This city formally emerged from court protection on Wednesday, bringing to a close the largest municipal bankruptcy in American history after about 17 months. Yet the end of the bankruptcy was also the start of what may be a still more difficult, lengthy test — of Detroit leaders’ ability to chart a new, sustainable course for a city rescued from financial collapse but still struggling.
“How do you deliver service in a city where the unemployment rate is double the state average, and we’ve got to rebuild a water system and a bus system and a computer system and a financial system?” Mayor Mike Duggan asked on Wednesday, adding, “It’s all going to be a challenge.”
Duggan appeared in a news conference beside governor Rick Snyder, who announced that he no longer considered Detroit to be in a state of financial emergency, and beside Kevyn D Orr, the state-appointed manager who said he was no longer needed to oversee city spending and operations as he has since March 2013, and was returning control to elected leaders.
The group assembled here, heaping praise on Detroit’s progress, might once have seemed unlikely to sit in the same room.
Though the bankruptcy case was ultimately resolved with deals struck with Detroit’s major creditors, the notion of bankruptcy had irked many city leaders, who initially accused the state’s white, Republican leadership of unfairly seizing control of this mostly black, Democratic-run city.
“We still have enormous challenges delivering services in the city every day, but at least now we are no longer a city that’s in bankruptcy,” said Duggan, who took office almost a year ago, even as Orr held control of most major decisions and as the bankruptcy case was making its way through court. “So we’re going to start fresh tomorrow. And we’re going to do the best we can to deliver the kind of services that the people in the city deserve.”
Duggan said that the reorganization plan — which allows Detroit to shed $7 billion of its debts and to spend about $1.7 billion to remake its dismal city services over the next 10 years — “gives us the tools to have a chance to succeed.”
While Duggan and members of Detroit’s City Council are expected to regain control over governance, the court-approved exit plan requires strict oversight of the city’s finances in the years ahead by a commission that includes a majority of representatives appointed by the state. That commission has already begun holding meetings. If the city stays within its budgets for three years, the commission’s role will shift, though the commission may provide some oversight for at least 10 years beyond that.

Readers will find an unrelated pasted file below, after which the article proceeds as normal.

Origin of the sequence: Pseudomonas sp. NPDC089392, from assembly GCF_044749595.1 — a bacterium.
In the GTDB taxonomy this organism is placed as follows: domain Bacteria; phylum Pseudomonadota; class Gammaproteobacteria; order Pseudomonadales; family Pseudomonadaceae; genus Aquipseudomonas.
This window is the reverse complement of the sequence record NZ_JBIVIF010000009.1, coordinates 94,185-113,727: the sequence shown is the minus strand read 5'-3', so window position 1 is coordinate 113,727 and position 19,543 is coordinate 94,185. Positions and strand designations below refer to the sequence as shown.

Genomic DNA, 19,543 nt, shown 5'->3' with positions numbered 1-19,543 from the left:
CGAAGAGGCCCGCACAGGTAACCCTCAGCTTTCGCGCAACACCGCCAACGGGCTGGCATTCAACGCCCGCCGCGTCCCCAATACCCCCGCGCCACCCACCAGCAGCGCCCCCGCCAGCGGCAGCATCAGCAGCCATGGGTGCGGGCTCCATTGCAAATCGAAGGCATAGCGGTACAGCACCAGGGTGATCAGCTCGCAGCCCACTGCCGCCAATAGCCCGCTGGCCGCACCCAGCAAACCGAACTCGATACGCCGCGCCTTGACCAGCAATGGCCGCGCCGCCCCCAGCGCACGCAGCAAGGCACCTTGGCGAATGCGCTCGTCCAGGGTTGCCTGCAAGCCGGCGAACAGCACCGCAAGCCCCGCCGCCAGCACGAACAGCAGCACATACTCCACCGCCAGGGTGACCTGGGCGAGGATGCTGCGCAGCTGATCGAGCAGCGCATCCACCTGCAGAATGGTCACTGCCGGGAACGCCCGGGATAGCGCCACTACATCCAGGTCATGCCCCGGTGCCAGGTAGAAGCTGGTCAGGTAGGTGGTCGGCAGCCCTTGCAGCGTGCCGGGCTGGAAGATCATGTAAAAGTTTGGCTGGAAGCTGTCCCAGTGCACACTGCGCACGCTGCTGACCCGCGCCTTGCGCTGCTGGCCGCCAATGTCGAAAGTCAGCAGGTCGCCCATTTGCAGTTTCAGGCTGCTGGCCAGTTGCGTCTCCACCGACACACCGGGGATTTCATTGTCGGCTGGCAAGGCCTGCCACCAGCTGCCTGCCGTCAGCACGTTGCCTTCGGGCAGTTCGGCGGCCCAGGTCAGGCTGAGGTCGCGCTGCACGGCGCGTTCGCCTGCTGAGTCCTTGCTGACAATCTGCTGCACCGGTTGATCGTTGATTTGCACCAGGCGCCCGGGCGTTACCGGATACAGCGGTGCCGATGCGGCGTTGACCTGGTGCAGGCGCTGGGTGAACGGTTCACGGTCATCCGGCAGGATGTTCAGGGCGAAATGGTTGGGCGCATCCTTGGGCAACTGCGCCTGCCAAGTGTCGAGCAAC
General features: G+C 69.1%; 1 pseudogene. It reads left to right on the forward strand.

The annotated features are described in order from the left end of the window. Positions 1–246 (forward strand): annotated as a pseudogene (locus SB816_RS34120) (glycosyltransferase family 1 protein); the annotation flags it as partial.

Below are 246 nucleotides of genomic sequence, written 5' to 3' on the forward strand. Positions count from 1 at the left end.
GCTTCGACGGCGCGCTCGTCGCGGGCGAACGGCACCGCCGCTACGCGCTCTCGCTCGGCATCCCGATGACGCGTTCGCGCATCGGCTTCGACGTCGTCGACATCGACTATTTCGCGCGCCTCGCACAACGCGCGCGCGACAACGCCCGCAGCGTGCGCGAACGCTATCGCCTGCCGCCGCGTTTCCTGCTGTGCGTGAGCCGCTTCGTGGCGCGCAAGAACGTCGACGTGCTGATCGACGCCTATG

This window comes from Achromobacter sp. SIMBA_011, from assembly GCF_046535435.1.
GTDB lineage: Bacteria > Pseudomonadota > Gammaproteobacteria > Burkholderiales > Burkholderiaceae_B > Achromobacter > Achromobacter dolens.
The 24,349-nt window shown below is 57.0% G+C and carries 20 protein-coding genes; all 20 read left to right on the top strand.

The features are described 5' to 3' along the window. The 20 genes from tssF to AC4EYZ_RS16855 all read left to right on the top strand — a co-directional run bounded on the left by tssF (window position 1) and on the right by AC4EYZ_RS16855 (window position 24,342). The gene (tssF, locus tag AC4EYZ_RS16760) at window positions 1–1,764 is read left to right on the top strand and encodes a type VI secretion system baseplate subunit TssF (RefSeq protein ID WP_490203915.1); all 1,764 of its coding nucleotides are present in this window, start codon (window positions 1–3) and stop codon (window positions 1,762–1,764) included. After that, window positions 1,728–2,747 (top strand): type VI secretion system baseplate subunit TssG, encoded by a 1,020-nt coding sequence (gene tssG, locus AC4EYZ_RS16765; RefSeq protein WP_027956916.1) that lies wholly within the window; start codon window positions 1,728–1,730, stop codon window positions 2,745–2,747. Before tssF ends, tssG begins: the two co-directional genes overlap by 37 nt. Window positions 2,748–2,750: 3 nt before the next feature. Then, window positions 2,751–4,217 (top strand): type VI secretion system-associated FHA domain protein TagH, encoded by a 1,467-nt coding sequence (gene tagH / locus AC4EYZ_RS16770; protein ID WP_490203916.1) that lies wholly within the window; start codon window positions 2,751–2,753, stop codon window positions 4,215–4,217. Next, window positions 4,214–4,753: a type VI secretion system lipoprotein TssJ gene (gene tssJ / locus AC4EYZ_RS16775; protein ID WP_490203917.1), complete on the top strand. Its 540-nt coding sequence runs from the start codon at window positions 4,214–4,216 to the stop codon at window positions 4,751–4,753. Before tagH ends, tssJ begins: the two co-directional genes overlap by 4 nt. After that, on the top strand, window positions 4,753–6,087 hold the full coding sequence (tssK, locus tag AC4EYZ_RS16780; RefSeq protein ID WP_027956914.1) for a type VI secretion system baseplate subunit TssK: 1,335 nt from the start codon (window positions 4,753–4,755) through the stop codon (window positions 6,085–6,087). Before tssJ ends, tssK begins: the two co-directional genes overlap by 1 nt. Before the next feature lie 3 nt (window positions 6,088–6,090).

The city has been billed about $177 million by lawyers, turnaround experts and others for work on the bankruptcy, though officials said final bills had been a matter of debate, still to be approved.
Even with a clean financial slate, questions remain about how Detroit can shift its fate, stop an exodus of taxpayers and bring jobs and improvements to the hardest-hit neighborhoods in a city with a footprint designed for a population that was once more than twice as many as the approximately 700,000 residents here now.
The Detroit public school system, too, has its own set of woes; it is overseen by an emergency manager because of its own financial crisis.
But Snyder noted areas of improvement. He said that the city’s homicide rate, which was at its highest in 40 years when Detroit entered bankruptcy in 2013, had fallen 18%; he said police response times, 58 minutes on average according to an examination last year, were now less than 18 minutes. And a plan is underway to replace the city’s streetlights, 40% of which failed to work not long ago.
Orr, a bankruptcy lawyer who lives in Maryland, had faced a difficult path after being appointed by Snyder to oversee nearly all of the city’s major decisions.
At times, Orr was viewed skeptically by leaders, who saw him as grabbing their roles, and by union members, who saw him as a threat to their pensions.
By the time he leaves Detroit, Orr is expected to have been paid about $504,000 by the state, city officials said.
“The reality is the city is moving forward,” he said. “That gives me a great deal of pride and satisfaction, but it truly is bittersweet.” NYT